The Milky Way Is Phat
And Dizzy, Too
In one of the first papers to come out of this year’s AAS meeting, Astronomer Mark Reid and international team of researchers demonstrated that the Milky Way is about 50% heavier than previously understood, and spinning about 100,000 mph faster, too. From the 1920s, when Edwin Hubble showed that the Milky Way was one on uncountable numbers of island galaxies in the universe, it was thought that the Andromeda galaxy, our nearest neighbor, was bigger. It’s not. From Nancy Atkinson at Universe Today:
High-precision measurements of the Milky Way disclose our galaxy is rotating about 100,000 miles per hour faster than previously understood. That increase in speed, said Mark Reid of the Harvard-Smithsonian Center for Astrophysics, increases the Milky Way’s mass by 50 percent. The larger mass, in turn, means a greater gravitational pull that increases the likelihood of collisions with the Andromeda galaxy or smaller nearby galaxies. So even though we’re faster, we’re also heavier and more likely to be annihilated. Bummer!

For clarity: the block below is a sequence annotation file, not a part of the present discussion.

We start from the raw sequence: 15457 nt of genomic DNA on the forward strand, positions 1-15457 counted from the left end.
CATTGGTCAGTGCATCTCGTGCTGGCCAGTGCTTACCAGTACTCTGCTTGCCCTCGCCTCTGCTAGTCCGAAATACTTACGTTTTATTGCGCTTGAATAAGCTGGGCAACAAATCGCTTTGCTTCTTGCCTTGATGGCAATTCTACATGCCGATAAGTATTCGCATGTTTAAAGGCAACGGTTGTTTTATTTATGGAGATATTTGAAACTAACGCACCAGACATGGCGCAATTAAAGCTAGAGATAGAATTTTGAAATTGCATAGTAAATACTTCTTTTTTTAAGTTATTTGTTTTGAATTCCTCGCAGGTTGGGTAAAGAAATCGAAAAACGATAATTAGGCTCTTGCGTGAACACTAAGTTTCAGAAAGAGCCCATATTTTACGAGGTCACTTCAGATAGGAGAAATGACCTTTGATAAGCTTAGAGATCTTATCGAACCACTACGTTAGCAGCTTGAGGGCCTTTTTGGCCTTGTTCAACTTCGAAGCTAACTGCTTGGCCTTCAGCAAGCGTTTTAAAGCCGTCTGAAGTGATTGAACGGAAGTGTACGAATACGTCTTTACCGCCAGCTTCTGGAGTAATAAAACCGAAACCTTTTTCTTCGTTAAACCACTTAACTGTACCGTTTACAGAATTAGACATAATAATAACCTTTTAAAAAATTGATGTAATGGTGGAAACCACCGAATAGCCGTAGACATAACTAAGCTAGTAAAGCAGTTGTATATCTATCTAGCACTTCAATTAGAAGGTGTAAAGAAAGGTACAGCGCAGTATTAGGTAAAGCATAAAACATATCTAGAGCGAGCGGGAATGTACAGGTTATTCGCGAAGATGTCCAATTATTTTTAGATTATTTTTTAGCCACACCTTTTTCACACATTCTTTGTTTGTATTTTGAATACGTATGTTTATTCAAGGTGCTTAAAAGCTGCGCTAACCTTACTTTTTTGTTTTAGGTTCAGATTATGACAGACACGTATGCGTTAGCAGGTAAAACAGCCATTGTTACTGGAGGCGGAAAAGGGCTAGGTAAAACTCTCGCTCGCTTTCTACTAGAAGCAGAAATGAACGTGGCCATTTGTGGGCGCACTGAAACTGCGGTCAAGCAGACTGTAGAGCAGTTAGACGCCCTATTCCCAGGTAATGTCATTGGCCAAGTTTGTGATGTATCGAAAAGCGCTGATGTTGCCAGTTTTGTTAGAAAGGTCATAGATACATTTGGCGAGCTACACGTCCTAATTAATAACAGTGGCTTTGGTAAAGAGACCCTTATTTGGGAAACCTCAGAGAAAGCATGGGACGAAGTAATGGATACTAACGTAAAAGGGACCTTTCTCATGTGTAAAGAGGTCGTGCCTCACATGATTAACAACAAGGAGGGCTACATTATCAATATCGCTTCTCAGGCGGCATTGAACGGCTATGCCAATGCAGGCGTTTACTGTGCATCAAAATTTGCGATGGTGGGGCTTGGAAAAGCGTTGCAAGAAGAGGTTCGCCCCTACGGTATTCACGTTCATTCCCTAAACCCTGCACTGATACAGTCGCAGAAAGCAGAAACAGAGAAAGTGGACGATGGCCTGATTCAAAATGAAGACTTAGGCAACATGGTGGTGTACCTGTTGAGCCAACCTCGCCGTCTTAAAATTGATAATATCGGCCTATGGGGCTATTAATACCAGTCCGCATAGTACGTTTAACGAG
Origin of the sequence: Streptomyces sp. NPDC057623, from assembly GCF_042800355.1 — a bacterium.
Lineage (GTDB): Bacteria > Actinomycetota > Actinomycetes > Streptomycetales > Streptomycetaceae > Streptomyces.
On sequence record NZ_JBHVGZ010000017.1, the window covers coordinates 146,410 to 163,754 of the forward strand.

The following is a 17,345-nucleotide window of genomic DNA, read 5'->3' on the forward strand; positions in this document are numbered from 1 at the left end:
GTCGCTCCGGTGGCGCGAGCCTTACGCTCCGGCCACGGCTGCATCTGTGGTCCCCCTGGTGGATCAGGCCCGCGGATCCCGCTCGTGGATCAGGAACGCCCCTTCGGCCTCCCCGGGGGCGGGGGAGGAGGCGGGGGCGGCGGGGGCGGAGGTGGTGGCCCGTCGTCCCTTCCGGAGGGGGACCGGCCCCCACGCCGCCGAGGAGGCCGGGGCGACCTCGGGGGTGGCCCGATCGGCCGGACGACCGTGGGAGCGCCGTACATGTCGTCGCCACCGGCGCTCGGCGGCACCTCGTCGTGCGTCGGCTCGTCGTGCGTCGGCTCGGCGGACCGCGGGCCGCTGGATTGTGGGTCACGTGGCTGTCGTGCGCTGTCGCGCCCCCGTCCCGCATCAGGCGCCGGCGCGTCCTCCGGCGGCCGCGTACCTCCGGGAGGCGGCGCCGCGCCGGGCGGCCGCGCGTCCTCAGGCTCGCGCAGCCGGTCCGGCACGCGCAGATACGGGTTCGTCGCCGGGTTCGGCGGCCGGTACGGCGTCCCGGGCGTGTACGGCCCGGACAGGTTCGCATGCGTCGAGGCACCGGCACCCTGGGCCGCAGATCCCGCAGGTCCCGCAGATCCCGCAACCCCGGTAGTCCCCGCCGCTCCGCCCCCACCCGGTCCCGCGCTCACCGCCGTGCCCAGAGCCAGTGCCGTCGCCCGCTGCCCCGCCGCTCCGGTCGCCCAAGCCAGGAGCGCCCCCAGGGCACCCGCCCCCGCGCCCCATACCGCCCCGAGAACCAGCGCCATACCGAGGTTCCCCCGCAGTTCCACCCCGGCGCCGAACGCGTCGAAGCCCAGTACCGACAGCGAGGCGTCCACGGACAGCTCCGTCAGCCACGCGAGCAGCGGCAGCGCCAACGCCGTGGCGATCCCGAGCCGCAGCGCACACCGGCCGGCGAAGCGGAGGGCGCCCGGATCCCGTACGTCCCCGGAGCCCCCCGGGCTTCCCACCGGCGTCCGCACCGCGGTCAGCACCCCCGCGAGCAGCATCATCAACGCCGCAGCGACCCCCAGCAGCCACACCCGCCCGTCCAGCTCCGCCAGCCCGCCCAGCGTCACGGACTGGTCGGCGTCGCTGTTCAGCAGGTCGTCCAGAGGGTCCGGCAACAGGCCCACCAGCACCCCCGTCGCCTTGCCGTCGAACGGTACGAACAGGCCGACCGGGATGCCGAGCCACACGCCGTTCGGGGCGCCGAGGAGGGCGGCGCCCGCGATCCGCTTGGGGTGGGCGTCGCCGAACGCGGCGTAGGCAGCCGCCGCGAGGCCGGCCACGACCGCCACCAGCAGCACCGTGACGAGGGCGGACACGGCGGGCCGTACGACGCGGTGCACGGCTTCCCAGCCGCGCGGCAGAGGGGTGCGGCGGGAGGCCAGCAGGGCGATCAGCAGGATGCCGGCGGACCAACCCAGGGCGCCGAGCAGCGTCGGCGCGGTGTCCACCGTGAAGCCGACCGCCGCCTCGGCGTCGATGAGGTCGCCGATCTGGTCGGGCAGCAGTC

In the 1970s Vera Rubin showed that something was very much amiss with our understanding of how galaxies (spiral galaxies in particular) are put together, when she showed that they seem to be rotating as if they were solid. They were not rotating like they were made simply of stars acting under Newton’s Laws of Motion.
That was okay – everyone understood that gas and dust would make galaxies act different than the simple assumptions would lead us to believe. The problem was that no amount of dust, gas or nearly anything could fully explain the motions astronomers were seeing, especially the ones that came when we could see beyond the obscuring dust in the infrared. Reid’s study continues along this path.
It’s really hard to study the Milky Way from inside!